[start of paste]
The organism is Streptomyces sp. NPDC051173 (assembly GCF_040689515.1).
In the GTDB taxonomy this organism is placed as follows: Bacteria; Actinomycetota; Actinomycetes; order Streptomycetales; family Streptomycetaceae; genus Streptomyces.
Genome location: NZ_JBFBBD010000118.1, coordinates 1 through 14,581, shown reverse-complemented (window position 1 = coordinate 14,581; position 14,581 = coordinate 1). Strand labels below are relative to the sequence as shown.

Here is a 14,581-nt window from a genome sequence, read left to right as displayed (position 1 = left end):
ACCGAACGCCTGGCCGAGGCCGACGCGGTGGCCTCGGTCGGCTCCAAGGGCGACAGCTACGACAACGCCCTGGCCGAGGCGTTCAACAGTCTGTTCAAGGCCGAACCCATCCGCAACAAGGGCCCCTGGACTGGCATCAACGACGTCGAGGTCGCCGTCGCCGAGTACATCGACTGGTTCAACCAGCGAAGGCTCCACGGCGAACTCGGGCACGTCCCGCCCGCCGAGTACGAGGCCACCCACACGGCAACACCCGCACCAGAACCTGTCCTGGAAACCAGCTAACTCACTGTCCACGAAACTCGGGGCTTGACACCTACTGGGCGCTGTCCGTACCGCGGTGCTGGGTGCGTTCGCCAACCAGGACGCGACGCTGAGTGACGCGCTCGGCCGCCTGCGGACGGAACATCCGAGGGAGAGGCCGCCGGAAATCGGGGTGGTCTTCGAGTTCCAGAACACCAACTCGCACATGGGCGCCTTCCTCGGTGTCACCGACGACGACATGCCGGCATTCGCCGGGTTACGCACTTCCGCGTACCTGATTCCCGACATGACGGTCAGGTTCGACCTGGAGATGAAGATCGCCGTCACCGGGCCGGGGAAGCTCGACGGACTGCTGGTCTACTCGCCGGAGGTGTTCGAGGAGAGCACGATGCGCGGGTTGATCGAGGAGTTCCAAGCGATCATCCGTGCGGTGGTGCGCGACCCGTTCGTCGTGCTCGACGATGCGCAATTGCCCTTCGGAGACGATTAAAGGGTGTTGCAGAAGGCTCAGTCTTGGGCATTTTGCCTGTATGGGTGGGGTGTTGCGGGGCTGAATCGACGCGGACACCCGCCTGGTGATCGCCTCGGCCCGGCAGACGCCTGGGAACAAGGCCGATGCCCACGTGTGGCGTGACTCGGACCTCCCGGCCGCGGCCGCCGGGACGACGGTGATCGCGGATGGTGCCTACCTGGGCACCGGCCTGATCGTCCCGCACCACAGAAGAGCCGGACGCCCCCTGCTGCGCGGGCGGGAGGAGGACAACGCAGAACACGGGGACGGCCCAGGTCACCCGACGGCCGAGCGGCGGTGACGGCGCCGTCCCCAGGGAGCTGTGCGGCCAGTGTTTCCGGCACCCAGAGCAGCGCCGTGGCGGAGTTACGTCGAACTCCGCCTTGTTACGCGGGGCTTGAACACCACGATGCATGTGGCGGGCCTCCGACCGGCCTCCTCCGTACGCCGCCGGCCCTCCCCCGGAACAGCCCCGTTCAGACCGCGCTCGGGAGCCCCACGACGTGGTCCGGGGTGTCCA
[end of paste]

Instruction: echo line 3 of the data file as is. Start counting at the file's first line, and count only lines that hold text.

Genome location: NZ_JBFBBD010000118.1, coordinates 1 through 14,581, shown reverse-complemented (window position 1 = coordinate 14,581; position 14,581 = coordinate 1). Strand labels below are relative to the sequence as shown.